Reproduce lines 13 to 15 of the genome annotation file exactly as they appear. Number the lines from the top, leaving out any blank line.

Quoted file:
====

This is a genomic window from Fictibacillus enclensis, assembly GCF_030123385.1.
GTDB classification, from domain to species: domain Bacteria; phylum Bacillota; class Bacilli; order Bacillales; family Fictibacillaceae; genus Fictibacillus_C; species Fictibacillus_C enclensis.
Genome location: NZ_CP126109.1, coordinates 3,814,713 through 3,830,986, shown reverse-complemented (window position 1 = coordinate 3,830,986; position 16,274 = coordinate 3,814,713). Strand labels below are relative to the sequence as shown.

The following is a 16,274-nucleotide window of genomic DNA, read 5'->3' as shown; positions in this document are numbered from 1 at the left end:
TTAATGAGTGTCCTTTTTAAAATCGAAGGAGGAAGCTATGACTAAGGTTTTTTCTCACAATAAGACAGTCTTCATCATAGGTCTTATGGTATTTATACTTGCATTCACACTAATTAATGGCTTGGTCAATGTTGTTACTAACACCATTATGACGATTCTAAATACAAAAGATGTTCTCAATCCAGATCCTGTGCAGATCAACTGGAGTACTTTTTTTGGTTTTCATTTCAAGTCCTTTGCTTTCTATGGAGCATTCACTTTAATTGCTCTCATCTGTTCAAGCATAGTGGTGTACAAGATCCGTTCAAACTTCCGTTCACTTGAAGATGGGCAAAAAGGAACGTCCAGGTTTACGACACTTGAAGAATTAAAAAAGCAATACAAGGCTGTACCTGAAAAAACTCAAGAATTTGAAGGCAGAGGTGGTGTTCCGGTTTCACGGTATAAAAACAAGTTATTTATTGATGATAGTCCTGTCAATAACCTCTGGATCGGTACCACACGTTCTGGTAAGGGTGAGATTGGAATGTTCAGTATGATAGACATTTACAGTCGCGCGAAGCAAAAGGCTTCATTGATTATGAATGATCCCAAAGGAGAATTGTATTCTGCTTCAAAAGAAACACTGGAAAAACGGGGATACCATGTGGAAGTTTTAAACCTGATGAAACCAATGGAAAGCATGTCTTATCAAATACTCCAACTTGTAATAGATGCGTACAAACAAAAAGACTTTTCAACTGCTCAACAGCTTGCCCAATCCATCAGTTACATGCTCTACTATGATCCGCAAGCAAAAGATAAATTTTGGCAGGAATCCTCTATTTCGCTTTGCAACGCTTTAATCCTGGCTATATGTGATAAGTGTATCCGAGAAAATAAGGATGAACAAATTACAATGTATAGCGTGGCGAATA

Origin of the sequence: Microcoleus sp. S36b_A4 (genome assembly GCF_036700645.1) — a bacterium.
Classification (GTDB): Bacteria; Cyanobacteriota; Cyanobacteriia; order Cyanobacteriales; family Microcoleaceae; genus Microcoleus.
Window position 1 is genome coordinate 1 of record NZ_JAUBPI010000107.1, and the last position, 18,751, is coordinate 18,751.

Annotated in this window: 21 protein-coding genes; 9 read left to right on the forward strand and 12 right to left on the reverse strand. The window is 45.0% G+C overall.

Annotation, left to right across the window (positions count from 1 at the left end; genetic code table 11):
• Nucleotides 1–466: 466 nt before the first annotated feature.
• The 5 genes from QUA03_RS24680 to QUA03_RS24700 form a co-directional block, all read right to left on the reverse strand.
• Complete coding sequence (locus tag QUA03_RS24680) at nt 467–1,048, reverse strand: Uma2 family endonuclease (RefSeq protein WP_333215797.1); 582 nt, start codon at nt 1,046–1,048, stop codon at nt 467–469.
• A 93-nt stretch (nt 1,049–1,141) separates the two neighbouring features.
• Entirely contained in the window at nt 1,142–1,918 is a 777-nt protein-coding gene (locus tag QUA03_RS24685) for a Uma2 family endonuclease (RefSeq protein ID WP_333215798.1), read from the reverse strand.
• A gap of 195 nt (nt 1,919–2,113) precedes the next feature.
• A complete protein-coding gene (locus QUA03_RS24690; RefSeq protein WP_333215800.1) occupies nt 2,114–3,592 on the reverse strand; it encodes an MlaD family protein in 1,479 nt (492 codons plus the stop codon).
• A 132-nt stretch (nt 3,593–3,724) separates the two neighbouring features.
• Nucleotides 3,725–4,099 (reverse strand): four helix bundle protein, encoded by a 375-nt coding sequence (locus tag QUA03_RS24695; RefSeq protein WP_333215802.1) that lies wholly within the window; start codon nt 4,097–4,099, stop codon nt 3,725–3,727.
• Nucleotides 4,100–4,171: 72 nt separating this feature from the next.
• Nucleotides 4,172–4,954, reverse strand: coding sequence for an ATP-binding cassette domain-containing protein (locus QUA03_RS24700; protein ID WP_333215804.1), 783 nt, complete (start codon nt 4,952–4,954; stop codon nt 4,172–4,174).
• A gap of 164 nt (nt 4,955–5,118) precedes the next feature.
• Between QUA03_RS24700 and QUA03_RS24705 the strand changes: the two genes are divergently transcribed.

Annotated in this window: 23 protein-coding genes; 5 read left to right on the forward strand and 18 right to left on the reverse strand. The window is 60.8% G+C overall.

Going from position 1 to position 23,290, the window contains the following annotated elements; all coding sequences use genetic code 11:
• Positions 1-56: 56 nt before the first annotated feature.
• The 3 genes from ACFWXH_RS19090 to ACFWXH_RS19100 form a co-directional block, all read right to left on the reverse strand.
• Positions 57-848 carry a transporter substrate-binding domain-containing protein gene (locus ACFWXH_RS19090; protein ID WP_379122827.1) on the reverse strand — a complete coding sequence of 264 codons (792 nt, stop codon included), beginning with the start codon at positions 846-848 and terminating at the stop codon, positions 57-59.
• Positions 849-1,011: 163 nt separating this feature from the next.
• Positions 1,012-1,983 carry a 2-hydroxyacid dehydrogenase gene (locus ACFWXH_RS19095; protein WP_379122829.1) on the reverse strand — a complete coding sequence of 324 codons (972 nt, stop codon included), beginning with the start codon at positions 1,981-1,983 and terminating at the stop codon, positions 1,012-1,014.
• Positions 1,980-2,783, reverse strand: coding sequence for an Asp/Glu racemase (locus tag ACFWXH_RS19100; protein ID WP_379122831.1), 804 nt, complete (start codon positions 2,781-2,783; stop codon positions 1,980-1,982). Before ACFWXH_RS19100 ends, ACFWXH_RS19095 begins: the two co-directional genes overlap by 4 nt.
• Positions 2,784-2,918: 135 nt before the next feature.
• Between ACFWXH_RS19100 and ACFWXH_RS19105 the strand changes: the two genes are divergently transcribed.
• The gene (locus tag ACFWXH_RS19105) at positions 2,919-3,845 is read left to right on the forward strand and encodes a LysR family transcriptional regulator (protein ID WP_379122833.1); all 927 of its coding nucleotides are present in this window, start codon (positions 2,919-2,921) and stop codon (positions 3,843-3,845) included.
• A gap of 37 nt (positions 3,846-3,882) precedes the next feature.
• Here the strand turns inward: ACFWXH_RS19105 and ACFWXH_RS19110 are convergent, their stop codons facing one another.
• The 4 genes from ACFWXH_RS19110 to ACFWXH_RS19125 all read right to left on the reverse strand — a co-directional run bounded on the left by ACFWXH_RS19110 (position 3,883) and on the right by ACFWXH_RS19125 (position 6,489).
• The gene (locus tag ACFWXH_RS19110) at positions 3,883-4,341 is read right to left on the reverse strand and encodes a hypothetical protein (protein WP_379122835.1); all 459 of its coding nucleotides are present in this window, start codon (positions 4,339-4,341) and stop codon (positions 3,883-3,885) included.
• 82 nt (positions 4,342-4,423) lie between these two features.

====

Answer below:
• Complete coding sequence (locus tag QUA03_RS24680) at nt 467–1,048, reverse strand: Uma2 family endonuclease (RefSeq protein WP_333215797.1); 582 nt, start codon at nt 1,046–1,048, stop codon at nt 467–469.
• A 93-nt stretch (nt 1,049–1,141) separates the two neighbouring features.
• Entirely contained in the window at nt 1,142–1,918 is a 777-nt protein-coding gene (locus tag QUA03_RS24685) for a Uma2 family endonuclease (RefSeq protein ID WP_333215798.1), read from the reverse strand.